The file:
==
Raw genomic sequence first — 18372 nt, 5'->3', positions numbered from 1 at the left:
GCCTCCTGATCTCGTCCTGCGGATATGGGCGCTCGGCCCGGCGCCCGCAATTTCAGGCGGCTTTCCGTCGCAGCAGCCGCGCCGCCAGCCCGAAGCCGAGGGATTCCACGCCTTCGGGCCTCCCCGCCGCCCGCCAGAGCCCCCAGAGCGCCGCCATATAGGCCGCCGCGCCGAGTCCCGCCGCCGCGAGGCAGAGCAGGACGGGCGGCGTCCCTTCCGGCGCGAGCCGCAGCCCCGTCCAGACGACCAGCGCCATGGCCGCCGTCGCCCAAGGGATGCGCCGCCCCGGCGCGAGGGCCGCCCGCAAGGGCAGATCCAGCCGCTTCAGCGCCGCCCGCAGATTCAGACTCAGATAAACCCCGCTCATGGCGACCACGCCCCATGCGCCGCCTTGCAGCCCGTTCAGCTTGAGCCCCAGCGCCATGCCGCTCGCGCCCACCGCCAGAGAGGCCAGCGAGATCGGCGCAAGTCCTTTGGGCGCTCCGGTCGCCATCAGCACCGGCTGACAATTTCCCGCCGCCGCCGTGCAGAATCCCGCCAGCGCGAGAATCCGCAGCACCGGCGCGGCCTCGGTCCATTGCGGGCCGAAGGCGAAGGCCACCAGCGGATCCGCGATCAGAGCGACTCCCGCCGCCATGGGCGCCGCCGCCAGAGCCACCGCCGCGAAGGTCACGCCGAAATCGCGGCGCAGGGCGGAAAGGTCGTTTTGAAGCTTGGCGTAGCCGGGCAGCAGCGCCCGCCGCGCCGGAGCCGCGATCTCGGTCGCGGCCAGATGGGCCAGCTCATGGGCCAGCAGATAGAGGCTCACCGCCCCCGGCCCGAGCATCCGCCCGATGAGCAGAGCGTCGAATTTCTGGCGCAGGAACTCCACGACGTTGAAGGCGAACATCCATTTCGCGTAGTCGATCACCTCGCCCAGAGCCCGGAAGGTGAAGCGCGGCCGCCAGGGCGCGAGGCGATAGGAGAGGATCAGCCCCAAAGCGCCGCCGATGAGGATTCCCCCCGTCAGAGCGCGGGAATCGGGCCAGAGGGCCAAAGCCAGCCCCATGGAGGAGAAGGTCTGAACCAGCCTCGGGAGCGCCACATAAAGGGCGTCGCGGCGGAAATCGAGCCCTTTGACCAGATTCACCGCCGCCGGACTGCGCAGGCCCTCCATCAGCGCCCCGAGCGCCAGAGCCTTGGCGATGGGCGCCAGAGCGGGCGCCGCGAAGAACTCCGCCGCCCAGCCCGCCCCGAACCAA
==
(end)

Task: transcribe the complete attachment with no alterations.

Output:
Raw genomic sequence first — 18372 nt, 5'->3', positions numbered from 1 at the left:
GCCTCCTGATCTCGTCCTGCGGATATGGGCGCTCGGCCCGGCGCCCGCAATTTCAGGCGGCTTTCCGTCGCAGCAGCCGCGCCGCCAGCCCGAAGCCGAGGGATTCCACGCCTTCGGGCCTCCCCGCCGCCCGCCAGAGCCCCCAGAGCGCCGCCATATAGGCCGCCGCGCCGAGTCCCGCCGCCGCGAGGCAGAGCAGGACGGGCGGCGTCCCTTCCGGCGCGAGCCGCAGCCCCGTCCAGACGACCAGCGCCATGGCCGCCGTCGCCCAAGGGATGCGCCGCCCCGGCGCGAGGGCCGCCCGCAAGGGCAGATCCAGCCGCTTCAGCGCCGCCCGCAGATTCAGACTCAGATAAACCCCGCTCATGGCGACCACGCCCCATGCGCCGCCTTGCAGCCCGTTCAGCTTGAGCCCCAGCGCCATGCCGCTCGCGCCCACCGCCAGAGAGGCCAGCGAGATCGGCGCAAGTCCTTTGGGCGCTCCGGTCGCCATCAGCACCGGCTGACAATTTCCCGCCGCCGCCGTGCAGAATCCCGCCAGCGCGAGAATCCGCAGCACCGGCGCGGCCTCGGTCCATTGCGGGCCGAAGGCGAAGGCCACCAGCGGATCCGCGATCAGAGCGACTCCCGCCGCCATGGGCGCCGCCGCCAGAGCCACCGCCGCGAAGGTCACGCCGAAATCGCGGCGCAGGGCGGAAAGGTCGTTTTGAAGCTTGGCGTAGCCGGGCAGCAGCGCCCGCCGCGCCGGAGCCGCGATCTCGGTCGCGGCCAGATGGGCCAGCTCATGGGCCAGCAGATAGAGGCTCACCGCCCCCGGCCCGAGCATCCGCCCGATGAGCAGAGCGTCGAATTTCTGGCGCAGGAACTCCACGACGTTGAAGGCGAACATCCATTTCGCGTAGTCGATCACCTCGCCCAGAGCCCGGAAGGTGAAGCGCGGCCGCCAGGGCGCGAGGCGATAGGAGAGGATCAGCCCCAAAGCGCCGCCGATGAGGATTCCCCCCGTCAGAGCGCGGGAATCGGGCCAGAGGGCCAAAGCCAGCCCCATGGAGGAGAAGGTCTGAACCAGCCTCGGGAGCGCCACATAAAGGGCGTCGCGGCGGAAATCGAGCCCTTTGACCAGATTCACCGCCGCCGGACTGCGCAGGCCCTCCATCAGCGCCCCGAGCGCCAGAGCCTTGGCGATGGGCGCCAGAGCGGGCGCCGCGAAGAACTCCGCCGCCCAGCCCGCCCCGAACCAA